“I’d like to think we’re on the verge of that, that perhaps the pendulum has swung too far,” Kellman said. “After a period of cowboy diplomacy that succeeded only in alienating the United States from the rest of the world, Americans are realizing that isolationism and insularity are not in the national — or human — interest.”

If nothing else, Stavans adds, our economy is today teaching us that.

Arts, Letters and Politics — Oh My!

But what does all this have to do with world literature?

Kellman, who has for years served on the board of the National Book Critics Circle, is ready to grant Engdahl’s premise about American insularity but not its extension to American literature. Most of our great American writers, he says, have been adversarial to the dominant culture — which appears, to some extent, to be what Engdahl is looking for.

Jeffrey Meyers, a biographer who has written about the literary politics of the Nobel Prize, sees a clear distinction between American foreign policy and American culture — and he finds more context to Engdahl’s comments inside the Nobel committee than in America itself.

“America is going through a bad time,” he said. “We look bad in the wars, we look bad with Bush, we look bad with Condi Rice, we look bad with Dick Cheney and we look bad economically; we do look bad, but that’s different than the culture. Philip Roth isn’t George Bush, and to get the two mixed up is ridiculous.”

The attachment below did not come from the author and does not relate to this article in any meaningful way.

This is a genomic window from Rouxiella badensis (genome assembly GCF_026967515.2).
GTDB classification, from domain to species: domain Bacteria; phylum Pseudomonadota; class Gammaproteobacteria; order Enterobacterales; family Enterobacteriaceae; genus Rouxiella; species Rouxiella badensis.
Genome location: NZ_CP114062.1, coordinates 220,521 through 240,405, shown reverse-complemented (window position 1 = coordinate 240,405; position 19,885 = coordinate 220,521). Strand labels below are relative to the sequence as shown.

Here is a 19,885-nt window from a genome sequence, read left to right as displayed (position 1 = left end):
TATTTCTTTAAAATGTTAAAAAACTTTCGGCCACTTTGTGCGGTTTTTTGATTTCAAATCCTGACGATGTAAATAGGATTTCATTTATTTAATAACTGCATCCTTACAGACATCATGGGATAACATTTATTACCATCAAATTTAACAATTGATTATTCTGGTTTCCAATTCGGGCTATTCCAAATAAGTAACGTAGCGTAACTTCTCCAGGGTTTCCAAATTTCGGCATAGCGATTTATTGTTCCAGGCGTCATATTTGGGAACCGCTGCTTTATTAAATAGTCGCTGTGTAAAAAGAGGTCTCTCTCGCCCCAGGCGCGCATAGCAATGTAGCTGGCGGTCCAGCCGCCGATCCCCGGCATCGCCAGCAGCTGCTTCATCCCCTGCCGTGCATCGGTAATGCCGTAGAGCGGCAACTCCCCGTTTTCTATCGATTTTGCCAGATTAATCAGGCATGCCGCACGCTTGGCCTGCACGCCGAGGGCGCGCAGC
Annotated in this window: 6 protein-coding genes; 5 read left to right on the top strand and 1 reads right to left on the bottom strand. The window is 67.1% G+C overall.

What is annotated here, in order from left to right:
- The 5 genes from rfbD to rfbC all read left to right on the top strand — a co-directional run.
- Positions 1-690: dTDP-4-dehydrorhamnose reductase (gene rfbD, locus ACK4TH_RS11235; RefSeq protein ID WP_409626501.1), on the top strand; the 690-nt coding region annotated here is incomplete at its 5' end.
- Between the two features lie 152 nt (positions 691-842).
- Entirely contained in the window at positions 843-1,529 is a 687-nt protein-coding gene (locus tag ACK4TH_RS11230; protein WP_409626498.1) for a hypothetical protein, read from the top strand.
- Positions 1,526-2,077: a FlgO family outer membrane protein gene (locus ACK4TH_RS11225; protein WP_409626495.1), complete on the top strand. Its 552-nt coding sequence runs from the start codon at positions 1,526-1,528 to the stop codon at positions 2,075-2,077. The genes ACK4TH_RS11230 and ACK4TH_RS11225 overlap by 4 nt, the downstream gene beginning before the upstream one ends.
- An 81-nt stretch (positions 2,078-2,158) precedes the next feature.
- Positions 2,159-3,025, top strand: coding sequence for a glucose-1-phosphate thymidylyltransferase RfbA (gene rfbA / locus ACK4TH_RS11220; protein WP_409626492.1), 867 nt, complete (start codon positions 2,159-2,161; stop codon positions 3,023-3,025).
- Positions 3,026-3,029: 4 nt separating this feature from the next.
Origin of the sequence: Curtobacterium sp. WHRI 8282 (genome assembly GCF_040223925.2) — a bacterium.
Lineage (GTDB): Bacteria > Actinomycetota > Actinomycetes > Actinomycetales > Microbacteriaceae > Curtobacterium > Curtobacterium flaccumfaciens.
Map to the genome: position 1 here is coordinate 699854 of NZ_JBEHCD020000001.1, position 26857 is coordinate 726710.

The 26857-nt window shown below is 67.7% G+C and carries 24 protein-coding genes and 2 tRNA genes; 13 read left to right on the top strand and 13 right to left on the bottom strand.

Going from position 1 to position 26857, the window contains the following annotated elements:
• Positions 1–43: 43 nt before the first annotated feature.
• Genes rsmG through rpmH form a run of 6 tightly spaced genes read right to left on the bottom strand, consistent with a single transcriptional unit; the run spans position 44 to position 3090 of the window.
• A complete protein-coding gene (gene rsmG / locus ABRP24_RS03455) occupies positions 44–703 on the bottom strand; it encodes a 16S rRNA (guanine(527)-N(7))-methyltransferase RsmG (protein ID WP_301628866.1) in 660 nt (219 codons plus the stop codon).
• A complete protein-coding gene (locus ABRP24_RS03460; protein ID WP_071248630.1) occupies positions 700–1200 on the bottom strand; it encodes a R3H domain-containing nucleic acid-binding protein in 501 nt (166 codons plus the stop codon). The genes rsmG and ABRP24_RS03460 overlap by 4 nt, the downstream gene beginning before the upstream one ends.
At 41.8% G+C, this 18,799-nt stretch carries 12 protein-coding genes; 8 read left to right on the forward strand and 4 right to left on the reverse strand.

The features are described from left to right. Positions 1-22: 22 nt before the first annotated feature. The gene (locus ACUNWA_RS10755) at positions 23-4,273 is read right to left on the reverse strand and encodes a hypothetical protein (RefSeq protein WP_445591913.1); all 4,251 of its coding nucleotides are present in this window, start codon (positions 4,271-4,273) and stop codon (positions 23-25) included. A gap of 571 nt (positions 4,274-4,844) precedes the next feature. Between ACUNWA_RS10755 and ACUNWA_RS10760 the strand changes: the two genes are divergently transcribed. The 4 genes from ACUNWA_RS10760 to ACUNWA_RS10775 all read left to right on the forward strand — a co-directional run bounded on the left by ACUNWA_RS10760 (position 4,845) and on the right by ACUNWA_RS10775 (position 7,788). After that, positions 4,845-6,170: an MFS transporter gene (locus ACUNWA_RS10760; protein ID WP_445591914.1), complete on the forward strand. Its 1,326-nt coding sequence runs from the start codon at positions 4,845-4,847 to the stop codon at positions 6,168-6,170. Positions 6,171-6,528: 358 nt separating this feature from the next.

That is exactly what he thinks the Nobel committee has done, replacing literary merit with political statements through years of selections. Such politics may be more logically communicated through the Nobel Peace Prize, although Alfred Nobel (who was an expert on dynamite, not literature) did specify that the literary prize should go to “the most outstanding work of an idealist tendency.”

Opposing repressive governments in general — and, lately, the United States in particular — has been a good way to earn the literature committee’s favor, Meyers believes. Going to jail, he says in all seriousness, is the absolute best way to do this.